In January, many people make New Year resolutions. Unfortunately, despite our best intentions, many of these are broken before February begins. Or is that just me? A similar problem can occur in early years settings. Practitioners often start the new term with refreshed enthusiasm and brilliant ideas, but within days can become engulfed in the daily routine and problems and quickly lose sight of the new beginnings they had envisaged.
Managers and practitioners constantly need to consider how to improve their provision and this can be more effective if we try to weave regular reflection into our everyday practice rather than attempting “quick fixes”. According to Fullan (2003) as cited in Moyles (2006), active reflection enables practitioners to understand the knowledge and skills they already have and to “…develop and use the intellectual and emotional power within themselves to try to improve or enhance their situation”. If practitioners can acquire the habit of reflecting on what has happened within their daily roles, they will start to recognise their achievements but also have the power to consider how to change things for the better.
Encouraging staff to be reflective practitioners is never easy, but well worth the effort. If the manager models reflective practice within her own job role, then this is a very powerful motivator for staff to follow suit.
We recently filmed a group of children playing with a piece of old drainpipe, some cars and a hastily improvised tunnel from chairs and an old blanket. Just like “The Secret Life of 4 Year Olds”! It was fascinating to watch the children involved in the play and to witness the way they interacted together, but it was also very rewarding to discuss this with a colleague as we watched together. In that scenario, reflection was easy…..How good was that? What would be even better? How can we extend the learning? We will now share this film at a staff meeting for further reflection. The discussion should inspire new beginnings and challenges for the year ahead.
It is definitely easier to have a trusted colleague to share your thoughts and to help you make practical changes that enhance the child’s experience. We can all benefit from discussion with someone else who is sharing the same experiences. Professional discussions, supervisions and peer observations are all more formal ways to encourage reflection but often it’s just being able to talk to a like-minded person that will take your thoughts to another level.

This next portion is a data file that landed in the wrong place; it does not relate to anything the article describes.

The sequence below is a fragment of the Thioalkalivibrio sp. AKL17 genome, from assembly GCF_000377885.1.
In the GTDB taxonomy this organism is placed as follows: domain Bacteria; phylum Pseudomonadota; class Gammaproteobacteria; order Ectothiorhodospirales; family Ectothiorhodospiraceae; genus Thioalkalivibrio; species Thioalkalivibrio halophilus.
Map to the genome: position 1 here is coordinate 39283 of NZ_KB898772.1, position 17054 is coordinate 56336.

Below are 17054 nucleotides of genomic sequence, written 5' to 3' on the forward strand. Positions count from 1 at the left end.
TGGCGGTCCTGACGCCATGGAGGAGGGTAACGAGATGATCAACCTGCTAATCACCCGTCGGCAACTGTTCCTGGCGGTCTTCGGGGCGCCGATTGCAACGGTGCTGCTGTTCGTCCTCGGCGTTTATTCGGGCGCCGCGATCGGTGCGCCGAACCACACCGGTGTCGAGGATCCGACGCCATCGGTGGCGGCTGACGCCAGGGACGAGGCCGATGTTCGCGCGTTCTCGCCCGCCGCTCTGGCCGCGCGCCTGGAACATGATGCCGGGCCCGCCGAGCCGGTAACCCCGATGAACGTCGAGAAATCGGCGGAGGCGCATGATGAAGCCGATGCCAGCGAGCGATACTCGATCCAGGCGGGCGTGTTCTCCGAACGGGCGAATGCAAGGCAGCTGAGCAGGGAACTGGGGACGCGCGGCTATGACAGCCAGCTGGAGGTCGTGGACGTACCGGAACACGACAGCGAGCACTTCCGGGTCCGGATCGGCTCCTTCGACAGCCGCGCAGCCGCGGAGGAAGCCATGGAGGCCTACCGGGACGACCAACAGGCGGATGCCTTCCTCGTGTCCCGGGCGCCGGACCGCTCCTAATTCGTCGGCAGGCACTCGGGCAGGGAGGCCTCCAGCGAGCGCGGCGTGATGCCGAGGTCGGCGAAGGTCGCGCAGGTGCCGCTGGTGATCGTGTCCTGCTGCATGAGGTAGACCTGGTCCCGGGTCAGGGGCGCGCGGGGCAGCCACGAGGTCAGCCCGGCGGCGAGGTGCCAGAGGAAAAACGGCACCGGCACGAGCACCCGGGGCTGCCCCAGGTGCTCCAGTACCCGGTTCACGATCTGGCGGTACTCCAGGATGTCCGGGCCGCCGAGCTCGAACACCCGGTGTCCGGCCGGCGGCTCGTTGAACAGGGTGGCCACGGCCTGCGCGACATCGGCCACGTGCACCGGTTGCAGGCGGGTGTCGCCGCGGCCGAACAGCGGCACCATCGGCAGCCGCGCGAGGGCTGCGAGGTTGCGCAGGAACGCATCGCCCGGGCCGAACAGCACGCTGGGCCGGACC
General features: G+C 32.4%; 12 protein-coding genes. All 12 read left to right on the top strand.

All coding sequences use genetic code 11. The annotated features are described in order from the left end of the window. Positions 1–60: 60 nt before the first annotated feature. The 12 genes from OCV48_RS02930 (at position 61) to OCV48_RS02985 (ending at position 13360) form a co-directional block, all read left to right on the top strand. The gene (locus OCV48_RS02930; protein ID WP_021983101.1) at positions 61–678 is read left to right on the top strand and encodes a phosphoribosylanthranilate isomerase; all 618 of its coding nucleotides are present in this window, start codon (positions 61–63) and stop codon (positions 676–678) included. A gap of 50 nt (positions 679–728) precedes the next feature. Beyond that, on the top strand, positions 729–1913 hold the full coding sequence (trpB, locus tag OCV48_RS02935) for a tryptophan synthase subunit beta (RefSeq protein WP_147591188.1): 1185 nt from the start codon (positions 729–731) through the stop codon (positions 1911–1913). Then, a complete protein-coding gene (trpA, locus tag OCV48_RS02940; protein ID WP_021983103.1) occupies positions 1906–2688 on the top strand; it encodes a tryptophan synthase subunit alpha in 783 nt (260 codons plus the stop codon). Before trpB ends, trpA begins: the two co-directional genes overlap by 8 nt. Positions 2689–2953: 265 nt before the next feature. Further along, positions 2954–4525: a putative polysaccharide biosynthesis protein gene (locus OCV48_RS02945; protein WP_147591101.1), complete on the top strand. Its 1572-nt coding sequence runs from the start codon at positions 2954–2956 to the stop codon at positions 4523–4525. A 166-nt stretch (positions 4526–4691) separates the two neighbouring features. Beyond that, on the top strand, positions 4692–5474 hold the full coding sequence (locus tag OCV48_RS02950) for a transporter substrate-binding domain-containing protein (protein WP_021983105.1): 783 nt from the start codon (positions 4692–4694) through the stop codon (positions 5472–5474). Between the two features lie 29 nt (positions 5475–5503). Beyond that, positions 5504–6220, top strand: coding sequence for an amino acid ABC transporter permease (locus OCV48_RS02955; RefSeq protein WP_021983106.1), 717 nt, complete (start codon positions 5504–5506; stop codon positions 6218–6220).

We currently have a member of staff in the second year of studying for a professional degree. She is enthusiastic about her course and has quickly developed into an even more reflective practitioner. Her enthusiasm is infectious and again has inspired colleagues to consider their practice and to deepen their knowledge of child development. She is leading us all to reflect more openly and has raised the status of reflection within the setting. With all the challenges 2017 will no doubt bring, it’s even more imperative that we have the ability to reflect and make appropriate changes to our provision.
Trying to weave reflection into everyday practice has meant that we constantly have “new beginnings”, but they seem to be more sustainable than the New Year resolution kind.
About the author
Wendy Taylor has 40 years’ experience of working with young children, including early years teaching, lecturing, deputy manager of a local Children’s Centre and as the Chief Examiner for CACHE. She is also a co-author of books for students on foundation degree courses and currently manages a day nursery in St Albans, which is attached to Oaklands College.
Fullan, M. (2003) The Moral Imperative of School Leadership. Thousand Oaks, CA: Corwin and London. Sage
Moyles, J.(2006) Effective Leadership and Management in the Early Years. Open University Press